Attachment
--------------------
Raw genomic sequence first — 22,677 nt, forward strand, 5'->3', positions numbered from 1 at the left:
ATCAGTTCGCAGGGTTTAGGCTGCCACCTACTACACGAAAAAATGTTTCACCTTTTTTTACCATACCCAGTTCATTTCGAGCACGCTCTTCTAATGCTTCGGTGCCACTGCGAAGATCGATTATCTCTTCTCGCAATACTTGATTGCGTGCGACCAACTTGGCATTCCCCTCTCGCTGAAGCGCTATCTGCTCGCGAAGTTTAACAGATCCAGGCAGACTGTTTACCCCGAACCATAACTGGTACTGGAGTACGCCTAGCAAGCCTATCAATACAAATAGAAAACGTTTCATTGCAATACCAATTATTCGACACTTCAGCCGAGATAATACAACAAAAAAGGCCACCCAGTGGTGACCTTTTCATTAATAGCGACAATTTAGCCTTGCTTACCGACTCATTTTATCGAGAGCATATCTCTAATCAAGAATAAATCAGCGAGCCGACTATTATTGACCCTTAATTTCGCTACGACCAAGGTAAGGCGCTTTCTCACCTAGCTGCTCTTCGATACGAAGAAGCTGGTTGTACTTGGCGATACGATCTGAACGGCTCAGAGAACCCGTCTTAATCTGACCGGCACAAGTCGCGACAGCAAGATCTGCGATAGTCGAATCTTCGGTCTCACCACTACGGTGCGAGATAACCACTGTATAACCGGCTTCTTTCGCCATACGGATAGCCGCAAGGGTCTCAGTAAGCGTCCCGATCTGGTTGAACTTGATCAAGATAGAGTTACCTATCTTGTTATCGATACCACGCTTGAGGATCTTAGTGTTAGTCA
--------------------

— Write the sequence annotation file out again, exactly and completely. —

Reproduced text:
Raw genomic sequence first — 22,677 nt, forward strand, 5'->3', positions numbered from 1 at the left:
ATCAGTTCGCAGGGTTTAGGCTGCCACCTACTACACGAAAAAATGTTTCACCTTTTTTTACCATACCCAGTTCATTTCGAGCACGCTCTTCTAATGCTTCGGTGCCACTGCGAAGATCGATTATCTCTTCTCGCAATACTTGATTGCGTGCGACCAACTTGGCATTCCCCTCTCGCTGAAGCGCTATCTGCTCGCGAAGTTTAACAGATCCAGGCAGACTGTTTACCCCGAACCATAACTGGTACTGGAGTACGCCTAGCAAGCCTATCAATACAAATAGAAAACGTTTCATTGCAATACCAATTATTCGACACTTCAGCCGAGATAATACAACAAAAAAGGCCACCCAGTGGTGACCTTTTCATTAATAGCGACAATTTAGCCTTGCTTACCGACTCATTTTATCGAGAGCATATCTCTAATCAAGAATAAATCAGCGAGCCGACTATTATTGACCCTTAATTTCGCTACGACCAAGGTAAGGCGCTTTCTCACCTAGCTGCTCTTCGATACGAAGAAGCTGGTTGTACTTGGCGATACGATCTGAACGGCTCAGAGAACCCGTCTTAATCTGACCGGCACAAGTCGCGACAGCAAGATCTGCGATAGTCGAATCTTCGGTCTCACCACTACGGTGCGAGATAACCACTGTATAACCGGCTTCTTTCGCCATACGGATAGCCGCAAGGGTCTCAGTAAGCGTCCCGATCTGGTTGAACTTGATCAAGATAGAGTTACCTATCTTGTTATCGATACCACGCTTGAGGATCTTAGTGTTAGTCA